Law would limit access to police records

By Greg Toumassian

The bill proposed by Norma Torres, California assemblywoman
and former Pomona mayor, is opposed by the California Newspaper
Publishers Association

Pomona Assemblywoman Norma Torres is being challenged by the
California Newspaper Publishers Association over proposed
legislation that would restrict public access to police

Assembly Bill 1682 would amend the California Public Records Act
by limiting public access to the names and the addresses of victims
of crime and those arrested. The bill is supported by Los Angeles
County Sheriff Lee Baca.

The California Public Records act allows access to the addresses
of both the persons arrested and victims to those gathering the
information for scholarly, journalistic, political or governmental
purposes and for investigative purposes by licensed private

The bill would restrict access to the addresses of crime victims
and suspects from journalists, researchers, politicians and other

In a statement, Torres said the restriction is needed to protect
crime victims from retaliation from criminals.

“I introduced AB 1682 out of concern for the safety of people
and their families who have already been crime victims and could be
victimized again as the target of retaliatory violence,” said

CNPA opposes the restriction on public access to law enforcement

Tom Newton, general counsel of CNPA, said the bill would
diminish the public’s right to know about crime and the
effectiveness of police efforts, reducing public safety in
California and lessening accountability at all levels of

“The public has an overriding interest of learning through the
press or scholars or people accessing [the information] for
political or governmental purpose, to be able to positively
identify persons accused of crime and victims of crime so that the
public can arm itself with these facts and make up its own

After several meetings between CNPA and Torres’ staff, the bill
is likely to be narrowed to center on protecting victims’ safety
while disclosing arrestee address information.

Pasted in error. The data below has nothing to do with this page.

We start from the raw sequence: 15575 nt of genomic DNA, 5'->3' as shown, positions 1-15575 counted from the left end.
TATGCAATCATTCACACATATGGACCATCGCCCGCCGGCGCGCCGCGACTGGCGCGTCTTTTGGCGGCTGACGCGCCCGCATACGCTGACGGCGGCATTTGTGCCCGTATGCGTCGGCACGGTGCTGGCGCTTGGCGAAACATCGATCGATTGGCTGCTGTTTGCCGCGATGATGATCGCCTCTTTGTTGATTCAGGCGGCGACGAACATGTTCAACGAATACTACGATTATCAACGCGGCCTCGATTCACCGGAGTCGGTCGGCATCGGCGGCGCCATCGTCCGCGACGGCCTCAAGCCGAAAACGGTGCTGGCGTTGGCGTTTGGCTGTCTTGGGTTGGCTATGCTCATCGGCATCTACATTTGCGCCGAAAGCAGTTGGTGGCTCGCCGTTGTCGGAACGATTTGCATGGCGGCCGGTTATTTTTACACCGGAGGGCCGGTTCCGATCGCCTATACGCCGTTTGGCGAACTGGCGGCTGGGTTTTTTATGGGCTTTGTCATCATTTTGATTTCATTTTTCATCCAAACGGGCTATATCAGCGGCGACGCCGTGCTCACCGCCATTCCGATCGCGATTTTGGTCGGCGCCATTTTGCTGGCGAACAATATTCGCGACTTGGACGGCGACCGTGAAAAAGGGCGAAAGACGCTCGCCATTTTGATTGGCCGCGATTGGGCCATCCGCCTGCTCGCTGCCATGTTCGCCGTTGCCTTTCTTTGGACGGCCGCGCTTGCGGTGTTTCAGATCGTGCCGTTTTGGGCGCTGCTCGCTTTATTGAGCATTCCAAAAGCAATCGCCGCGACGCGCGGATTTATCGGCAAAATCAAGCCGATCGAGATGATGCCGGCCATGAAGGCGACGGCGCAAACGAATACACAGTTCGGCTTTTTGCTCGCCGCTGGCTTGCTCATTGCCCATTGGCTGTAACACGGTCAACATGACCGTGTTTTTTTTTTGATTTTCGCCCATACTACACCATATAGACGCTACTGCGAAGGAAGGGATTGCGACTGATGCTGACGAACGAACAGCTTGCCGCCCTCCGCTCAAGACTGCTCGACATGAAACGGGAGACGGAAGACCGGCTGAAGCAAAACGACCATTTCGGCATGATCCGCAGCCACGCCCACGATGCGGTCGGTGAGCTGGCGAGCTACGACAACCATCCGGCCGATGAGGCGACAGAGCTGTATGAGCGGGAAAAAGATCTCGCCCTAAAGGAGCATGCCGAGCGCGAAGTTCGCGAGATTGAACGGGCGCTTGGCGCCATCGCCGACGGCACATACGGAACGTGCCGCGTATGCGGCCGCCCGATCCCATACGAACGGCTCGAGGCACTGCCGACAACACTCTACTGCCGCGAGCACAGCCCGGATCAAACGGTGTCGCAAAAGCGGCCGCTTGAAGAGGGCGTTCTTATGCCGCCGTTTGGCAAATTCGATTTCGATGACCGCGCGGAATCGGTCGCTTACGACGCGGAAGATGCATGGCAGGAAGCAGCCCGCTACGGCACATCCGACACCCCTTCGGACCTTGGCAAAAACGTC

Los Angeles Sheriff’s spokesman Steve Whitmore said the bill
intends to limit the use of public information for vengeful and
commercial purposes, specifically on the Internet.

“The sheriff’s intent is to protect victims from the new
technology and the proliferation of consumers becoming providers
and the real possibility that victims could be victimized further
if people know where they live.”

The LASD conducted an investigation and it was revealed that
information released in the courts was being used by advertisers to
solicit to arrestees, according to Whitmore.

The bill is in the process of being heard by two committees,
according to Gustavo Arroyo, aide to Torres.

“Our system indicates that it has a double referral: It’s going
to go to a committee on government organization and to public
safety because these two committees feel that they have a policy
jurisdiction over the bill.”

In a recent statement, CNPA announced that it will remain active
in opposing AB 1682 and will “continue to work the bill to protect
journalists’ ability to obtain the precise identity of both
arrestees and victims of crime.”

“Without [the address of a victim or arrestee], it is impossible
to positively identify a particular person arrested,” said

Reach Greg Toumassian at:

Law would limit access to police records

Law would limit access to police records

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